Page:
10 US: Mixed-class System Ideology: Beliefs that justify the way things areMarx: Controlling IdeasDominant ideology to keep the status quoSocial class penetrates out consciousness…there is a psychology to itAmerican IdeologyHoratio Alger mythAuthor in the late 1800’sMark Twain wrote parody story…“Pull yourself up by your bootstraps”Individual determination equals successFailure is individualAmerican Dream“Everyone can make it.”Level playing fieldClass = position a person occupies in the social structureLife chances based on both ascribed and achievedThe main determinants of class position in American society are not equally distributed by gender, race, or immigration statusDeterminants of class positionMix together in interesting ways, we tend to think of class position as purely based on economics, but we can also think of the role of status.Mother Teresa versus Bill GatesIncomeWages that we earn that allow great access to other resources in society: housing, education etc.77K a year now to support a family of four in the bay area just above povertyWealthFinancial assets like savings, homes, etc.Discrimination in terms of home ownership. Etc.EducationMore schooling you have the higher income, wealth and occupationOccupationSalaried versus non salaried workersBenefits and health insuranceHigh status positions versus low status positionsGarbage collectors get paid more than college professors, but different statusWhite men with prison records receive far more offers for entry-level jobs in New York City than black men with identical records, and are offered jobs just as often - if not more so - than black men who have never been arrested, according to a new study by two Princeton professors.Even though we believe that we are pure class system, we are a mixed class system, whereby both ascribed and achieved characteristics determine class position in societyAscribed characteristics: race, gender, immigrant status, geography, sexual orientationAchieved characteristics:, initiative, determination, intelligence
11 Opportunity in a Mixed-Class System Looking at social stratification in a mixed-class system we can examine the opportunity structure, which determines the opportunities that are available to different individuals and groups depending on their position in the overall social structure of societyThose who are born at the top and the bottom of the opportunity structure are more likely to stay in the same class position throughout their lives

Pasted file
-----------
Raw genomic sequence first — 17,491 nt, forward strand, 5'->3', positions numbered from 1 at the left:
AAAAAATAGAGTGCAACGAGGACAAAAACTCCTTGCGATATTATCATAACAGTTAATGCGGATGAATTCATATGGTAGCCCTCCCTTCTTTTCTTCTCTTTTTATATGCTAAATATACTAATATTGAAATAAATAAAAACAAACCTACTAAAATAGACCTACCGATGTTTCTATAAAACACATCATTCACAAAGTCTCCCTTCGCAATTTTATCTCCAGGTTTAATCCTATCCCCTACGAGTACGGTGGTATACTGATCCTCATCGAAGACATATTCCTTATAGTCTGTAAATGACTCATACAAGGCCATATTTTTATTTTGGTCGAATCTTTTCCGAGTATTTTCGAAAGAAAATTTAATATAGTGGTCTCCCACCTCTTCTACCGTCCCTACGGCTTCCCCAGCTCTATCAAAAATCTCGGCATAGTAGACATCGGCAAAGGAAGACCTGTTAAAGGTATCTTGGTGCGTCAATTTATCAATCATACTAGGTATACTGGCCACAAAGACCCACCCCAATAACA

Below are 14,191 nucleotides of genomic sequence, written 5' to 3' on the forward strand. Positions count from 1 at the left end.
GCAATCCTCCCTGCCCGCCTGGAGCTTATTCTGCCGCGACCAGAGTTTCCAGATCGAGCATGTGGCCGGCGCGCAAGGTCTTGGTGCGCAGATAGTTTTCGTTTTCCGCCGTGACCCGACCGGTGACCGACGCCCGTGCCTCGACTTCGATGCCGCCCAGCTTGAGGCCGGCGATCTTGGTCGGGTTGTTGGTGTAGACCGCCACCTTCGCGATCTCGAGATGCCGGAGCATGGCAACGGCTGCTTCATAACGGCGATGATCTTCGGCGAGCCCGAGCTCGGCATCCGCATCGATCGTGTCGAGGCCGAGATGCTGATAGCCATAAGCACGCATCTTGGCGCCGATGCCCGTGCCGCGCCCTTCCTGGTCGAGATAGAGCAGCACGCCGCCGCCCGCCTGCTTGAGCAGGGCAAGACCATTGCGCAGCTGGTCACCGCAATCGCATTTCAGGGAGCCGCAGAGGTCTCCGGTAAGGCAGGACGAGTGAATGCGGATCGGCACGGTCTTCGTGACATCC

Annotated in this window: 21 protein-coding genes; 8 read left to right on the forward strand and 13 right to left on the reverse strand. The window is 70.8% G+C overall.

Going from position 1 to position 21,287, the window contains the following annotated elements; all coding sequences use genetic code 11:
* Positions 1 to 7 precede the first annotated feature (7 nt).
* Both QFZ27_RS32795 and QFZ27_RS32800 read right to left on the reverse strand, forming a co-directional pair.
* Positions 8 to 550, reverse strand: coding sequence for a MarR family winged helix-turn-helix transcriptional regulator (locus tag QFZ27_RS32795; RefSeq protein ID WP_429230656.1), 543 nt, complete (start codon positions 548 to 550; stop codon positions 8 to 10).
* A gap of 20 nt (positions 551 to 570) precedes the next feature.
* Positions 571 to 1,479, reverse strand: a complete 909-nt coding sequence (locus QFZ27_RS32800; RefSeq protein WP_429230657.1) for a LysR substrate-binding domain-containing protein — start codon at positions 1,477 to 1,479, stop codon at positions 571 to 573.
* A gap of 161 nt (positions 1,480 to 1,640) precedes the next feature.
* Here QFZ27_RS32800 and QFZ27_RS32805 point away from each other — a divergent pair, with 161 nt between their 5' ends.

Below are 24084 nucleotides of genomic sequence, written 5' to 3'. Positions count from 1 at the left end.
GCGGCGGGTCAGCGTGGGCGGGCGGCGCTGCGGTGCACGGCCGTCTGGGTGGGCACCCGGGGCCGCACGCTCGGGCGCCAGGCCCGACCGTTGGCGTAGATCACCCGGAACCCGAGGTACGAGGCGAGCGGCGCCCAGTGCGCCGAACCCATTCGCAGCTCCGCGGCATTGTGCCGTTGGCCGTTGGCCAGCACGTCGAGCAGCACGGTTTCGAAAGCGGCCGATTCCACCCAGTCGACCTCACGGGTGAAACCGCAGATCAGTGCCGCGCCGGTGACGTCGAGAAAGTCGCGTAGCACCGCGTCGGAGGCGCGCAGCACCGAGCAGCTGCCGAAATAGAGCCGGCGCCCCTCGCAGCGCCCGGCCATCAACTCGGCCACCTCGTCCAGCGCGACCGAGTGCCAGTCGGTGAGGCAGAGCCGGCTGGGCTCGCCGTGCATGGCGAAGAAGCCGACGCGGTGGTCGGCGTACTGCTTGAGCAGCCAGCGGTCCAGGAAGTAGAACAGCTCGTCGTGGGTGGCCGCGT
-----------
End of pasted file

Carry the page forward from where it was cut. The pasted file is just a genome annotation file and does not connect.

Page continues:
12 American Opportunity Structure Resources for Social MobilityWealthHigh IncomeGood NeighborhoodGood SchoolsGood JobsAccess to Health Care→ → → →↑↓→ → → →
13 Economic MobilityThe American opportunity structure – options for social mobility – are largely determined by individual and group access to economic resourcesResources such as income and wealth enable individuals to access good neighborhoods, good schools, good jobs, and therefore higher income and wealth
14 What affects our access to economic resources? In a mixed-class system, our access to economic resources is largely determined by our master status position, which is a social category that takes priority over all other positions and usually determine ones position in the system of stratificationMaster status positions in American society are socially constructed categories such as race/ethnicity and gender
15 Race: An American Master Status Position? Devorah Pager, a sociologist at Princeton University asked the following questions in her study:Does race matter when ex-felons are looking for jobs?Beginning in February 2004, Pager sent 13 white, black and Latino men posing as ex-convicts to more than 3,500 job interviews throughout the city, most of them in Manhattan. Saying they had completed only high school, they applied for a broad spectrum of jobs, from couriers to cashiers, deli clerks to telemarketers.What her study found is that the achieved status position of “Felon” could not override the ascribed status position of “Black Male” in the job market.